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Keeping Diabetes a Secret

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Today’s post is from one of our Friends for Life Orlando faculty members, Richard Vaughn.  Richard has been living with type 1 diabetes since 1945 and he shares his experiences regularly through different channels in the diabetes online community.  Today, Richard is offering the CWD team some insight on why he kept his diabetes a secret growing up, and also why he shares so openly now.

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Keeping my diabetes a secret…

When I was diagnosed in 1945, I was not actually ashamed of my diabetes. I did not realize what was happening. I was six years old, and my family was in charge. Later on it was obvious that people we knew were totally oblivious, they had not heard of the disease. Our relatives, neighbors, my teachers, and my classmates in school could not understand what was involved. People would stare in disbelief when I tried to explain my diabetes. Of course, explaining was very difficult since neither I, my family, nor my doctors knew much about it. I could not explain the highs and lows, DKA, carbs, and the possible complications since I knew nothing about them for so many years. My doctors gave no information except that I should take a shot of insulin each morning, and not eat sugar. It seemed like a simple disease back then. I got tired of seeing the doubtful looks on people’s faces, and I kept my diabetes a secret for a very long time.


My mother went to my school on the first day of classes for seven years, and had private talks with my teachers. Those teachers had not heard of diabetes, but I think they believed her. To prevent low blood sugar, I was not permitted to participate in gym or on the playground. I felt like an outcast, and I was ignored by my classmates because I was so different. I became shy and withdrawn. That was the most complicated part of my diabetes during my early years.

In high school I was more mature, and I had less trouble with it, so I opened up with a few friends. I did not talk to my teachers, but I did not have lows during school hours. My blood sugar was high almost all the time, but I did not have any DKA, or did I? I don’t think there was a way of measuring ketones at home, and there was no glucose meter for my first 40 years. In college I talked to some of my teachers, and they actually listened, somewhat. I had friends who were concerned, but they did not understand this mysterious disease very well. I didn’t either, at that time.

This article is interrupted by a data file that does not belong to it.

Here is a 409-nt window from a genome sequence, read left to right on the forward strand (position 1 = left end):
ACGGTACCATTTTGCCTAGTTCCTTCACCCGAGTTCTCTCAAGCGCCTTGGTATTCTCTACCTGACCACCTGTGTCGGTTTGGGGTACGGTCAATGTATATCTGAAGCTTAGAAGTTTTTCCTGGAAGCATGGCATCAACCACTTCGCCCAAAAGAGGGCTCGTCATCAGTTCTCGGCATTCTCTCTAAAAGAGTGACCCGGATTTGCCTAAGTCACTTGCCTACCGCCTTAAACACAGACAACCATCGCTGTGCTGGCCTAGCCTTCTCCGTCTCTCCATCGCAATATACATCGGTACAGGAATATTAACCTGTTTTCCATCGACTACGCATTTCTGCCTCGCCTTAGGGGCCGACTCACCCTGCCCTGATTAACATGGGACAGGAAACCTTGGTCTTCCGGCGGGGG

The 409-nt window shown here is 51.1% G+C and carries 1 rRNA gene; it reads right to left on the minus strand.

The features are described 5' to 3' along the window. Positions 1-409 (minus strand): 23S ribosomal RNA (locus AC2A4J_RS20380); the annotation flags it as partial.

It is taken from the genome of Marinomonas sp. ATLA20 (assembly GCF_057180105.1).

When dating I did not tell my girlfriends about my diabetes. It was not necessary, and I was afraid that they would not want to date me if they knew. I did not have lows, so that was okay. My lows occurred during the night, at home, or when I had too much exercise. After college I told my dates about diabetes, and they were interested. They listened, and wanted to help! I married one of those young ladies, and she has been a tremendous help to me for almost 55 years!!! Anita has helped me through many lows, including several seizures. I think she has saved my life several times.

There were glucose meters in the mid 1980s, and I finally knew my blood sugar numbers. I learned about carbs in the late 1980s, and started basal/bolus management in the mid 1990s. My A1Cs dropped from a high of 12 into the high 5’s over a period of several years. How I have managed to avoid serious diabetes related complications is a mystery to me. I was not taking good care of myself for 50 years, because I did not know what “good care” was.

Now I am taking very good care of myself. My using an insulin pump in 2007 has eliminated my needing any assistance with lows. I am also using a Dexcom CGM, which is very helpful.

I am not at all shy and withdrawn about my diabetes now. Maybe I am too open? I do not hold back because many online people tell me that I offer inspiration and hope for themselves, or their type 1 children. That is why I chose to be a speaker at the Friends For Life type 1 conference in 2015, in Orlando. I am scheduled to do that again this year on Wednesday, July 17.